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It's Cool to Be Grounded

More and more teens are finding out that the calming, centering practice of yoga can help them find self-acceptance and confidence.

By Colleen Morton Busch

At a San Francisco home for drug-addicted adolescent girls, yoga class is not optional. Ten minutes before teacher Natasha Zaslove begins her class on this damp January afternoon, most of the girls are gathered around a jukebox blaring an Alicia Keys tune, eager for the only exercise that is a regular part of their recovery program. A few of the girls need to be recruited from the TV room, where they are snuggled under some afghans. Zaslove makes no threats. She simply pokes her head into the room, smiles and says hello, and reminds the girls that it's time for yoga.

As the sun descends in the sky, the girls begin with Suryanamaskar--one briskly paced Sun Salutation right after another. Zaslove keeps them constantly moving--lowering into Chaturanga Dandasana, swooping into Upward Dog, and jumping from Downward Dog to Uttanasana--but with intention, focused on the breath. The vigor of Sun Salutations took many of these girls by surprise at first. "I didn't realize I would sweat during yoga or that it would be work," says Tonya (not her real name). "I thought we would be asleep or chanting for half the class."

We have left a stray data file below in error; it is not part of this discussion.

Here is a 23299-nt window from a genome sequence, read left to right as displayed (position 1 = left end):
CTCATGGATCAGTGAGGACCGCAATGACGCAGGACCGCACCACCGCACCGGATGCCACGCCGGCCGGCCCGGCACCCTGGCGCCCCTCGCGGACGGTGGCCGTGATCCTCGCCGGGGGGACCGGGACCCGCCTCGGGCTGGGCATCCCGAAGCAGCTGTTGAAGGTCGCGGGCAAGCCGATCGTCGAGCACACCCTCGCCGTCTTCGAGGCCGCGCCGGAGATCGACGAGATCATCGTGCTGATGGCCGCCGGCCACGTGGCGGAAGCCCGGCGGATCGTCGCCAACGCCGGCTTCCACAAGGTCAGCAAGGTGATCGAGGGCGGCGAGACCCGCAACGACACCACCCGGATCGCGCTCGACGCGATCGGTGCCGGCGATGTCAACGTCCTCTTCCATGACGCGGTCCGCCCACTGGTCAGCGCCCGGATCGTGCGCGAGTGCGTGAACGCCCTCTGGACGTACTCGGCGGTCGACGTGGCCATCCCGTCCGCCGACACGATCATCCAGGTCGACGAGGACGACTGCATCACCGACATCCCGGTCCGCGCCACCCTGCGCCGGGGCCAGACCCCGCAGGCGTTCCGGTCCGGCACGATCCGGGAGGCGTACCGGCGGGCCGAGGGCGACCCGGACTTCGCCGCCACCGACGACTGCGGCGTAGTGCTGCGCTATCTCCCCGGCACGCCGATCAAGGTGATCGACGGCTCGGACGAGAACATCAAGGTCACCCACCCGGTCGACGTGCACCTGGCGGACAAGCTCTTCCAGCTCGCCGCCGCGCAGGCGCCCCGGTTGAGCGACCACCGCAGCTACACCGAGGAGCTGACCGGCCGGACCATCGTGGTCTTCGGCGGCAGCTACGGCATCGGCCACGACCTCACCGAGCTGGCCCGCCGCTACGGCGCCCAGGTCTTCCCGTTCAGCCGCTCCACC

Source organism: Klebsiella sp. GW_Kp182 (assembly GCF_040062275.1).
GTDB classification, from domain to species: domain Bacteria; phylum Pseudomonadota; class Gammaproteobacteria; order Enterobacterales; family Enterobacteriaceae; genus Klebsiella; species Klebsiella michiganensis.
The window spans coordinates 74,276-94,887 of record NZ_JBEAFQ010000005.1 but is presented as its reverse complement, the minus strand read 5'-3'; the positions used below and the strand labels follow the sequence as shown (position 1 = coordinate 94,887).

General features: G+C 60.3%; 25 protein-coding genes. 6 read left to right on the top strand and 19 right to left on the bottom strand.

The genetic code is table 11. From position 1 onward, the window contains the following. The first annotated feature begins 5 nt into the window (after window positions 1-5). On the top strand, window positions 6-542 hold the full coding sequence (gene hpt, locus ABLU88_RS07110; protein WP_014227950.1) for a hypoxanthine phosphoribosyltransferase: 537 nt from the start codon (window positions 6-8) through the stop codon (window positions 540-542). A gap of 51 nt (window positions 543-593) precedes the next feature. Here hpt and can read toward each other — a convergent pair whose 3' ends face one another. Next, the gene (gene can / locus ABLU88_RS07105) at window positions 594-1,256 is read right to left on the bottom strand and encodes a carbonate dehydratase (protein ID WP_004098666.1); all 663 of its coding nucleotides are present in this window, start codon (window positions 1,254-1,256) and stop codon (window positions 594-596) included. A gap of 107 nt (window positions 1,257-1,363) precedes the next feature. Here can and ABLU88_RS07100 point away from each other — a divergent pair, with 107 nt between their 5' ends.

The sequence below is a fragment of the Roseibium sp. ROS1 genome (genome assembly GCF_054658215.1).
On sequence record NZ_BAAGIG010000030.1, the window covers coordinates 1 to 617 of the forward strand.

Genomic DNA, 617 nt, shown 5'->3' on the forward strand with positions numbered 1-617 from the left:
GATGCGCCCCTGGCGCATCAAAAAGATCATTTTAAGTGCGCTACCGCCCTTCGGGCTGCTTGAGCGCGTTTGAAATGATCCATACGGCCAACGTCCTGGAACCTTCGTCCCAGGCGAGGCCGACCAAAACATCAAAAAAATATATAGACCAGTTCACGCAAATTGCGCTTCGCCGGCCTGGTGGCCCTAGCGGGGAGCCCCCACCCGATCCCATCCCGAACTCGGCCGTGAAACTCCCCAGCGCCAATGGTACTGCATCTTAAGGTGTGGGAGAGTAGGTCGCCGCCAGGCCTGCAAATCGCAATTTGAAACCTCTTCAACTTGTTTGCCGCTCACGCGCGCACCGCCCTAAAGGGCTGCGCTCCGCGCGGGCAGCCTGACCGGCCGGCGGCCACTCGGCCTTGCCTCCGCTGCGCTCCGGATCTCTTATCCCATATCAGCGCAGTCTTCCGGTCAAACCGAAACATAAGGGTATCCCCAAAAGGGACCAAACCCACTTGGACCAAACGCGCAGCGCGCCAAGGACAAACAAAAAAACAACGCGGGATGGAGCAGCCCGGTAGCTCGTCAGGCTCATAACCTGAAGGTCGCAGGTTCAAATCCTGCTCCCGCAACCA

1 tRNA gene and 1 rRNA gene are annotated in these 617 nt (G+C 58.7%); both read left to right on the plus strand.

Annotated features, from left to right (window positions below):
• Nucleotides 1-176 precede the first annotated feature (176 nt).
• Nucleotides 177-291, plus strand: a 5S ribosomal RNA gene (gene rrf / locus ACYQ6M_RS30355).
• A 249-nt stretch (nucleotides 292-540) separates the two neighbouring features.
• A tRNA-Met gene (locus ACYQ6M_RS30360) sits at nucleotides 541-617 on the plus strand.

Tonya, who stood at the front of the room with her arms crossed in front of her chest and her back to Zaslove for the first yoga class, is now one of Zaslove's most eager students. "When I'm in yoga," she says, "I'm only focused on yoga." Her favorite part of class is Savasana (Corpse Pose), and she is not alone in this. When it comes time for relaxation, the girls lie down gratefully to relish the stillness. "I can sometimes feel the emotion welling up in the room during Savasana," says Zaslove, who was once a prosecutor in juvenile court. "These girls have access to counselors, but the yoga gives them another medium to work things through."

In fact, it seems that it's rest they need more than anything--the concentrated movement of a vinyasa is just a way of getting them there. Tired enough already, one girl unfurls her sticky mat at the start of class, lies down with her eyes closed, and stays there until Zaslove asks everyone to come out of Savasana.

Reviving Adolescence

Adolescence can be exhausting. It's a time, writes Mary Pipher in Reviving Ophelia: Saving the Souls of Adolescent Girls (Putnam, 1994), when teens "put aside their authentic selves and...display only a small portion of their gifts." Though Pipher is referring specifically to young women, the same could be said of young men. According to many who work with adolescents, Pipher included, the world that teens face today is exponentially more difficult than the world their parents faced as teens. School shootings. Gun violence. Date rape. Sexually transmitted diseases. Divorce. Adolescence, it seems, has become a kind of preterm adulthood, a time when kids face adult issues and concerns but with the emotional intelligence and coping skills of children--and with little societal support for making the transition.

One in 10 adolescents suffers from a debilitating mental health problem, of which anxiety disorders are the most common. According to a University of Maryland study published in January in the Archives of Pediatrics and Adolescent Medicine, the number of adolescents being prescribed psychiatric medications more than doubled from 1987 to 1996. And from 1980 to 1997, the rate of suicide increased by 11 percent for 15- to 19-year-olds, and by 109 percent for those between the ages of 10 and 14.

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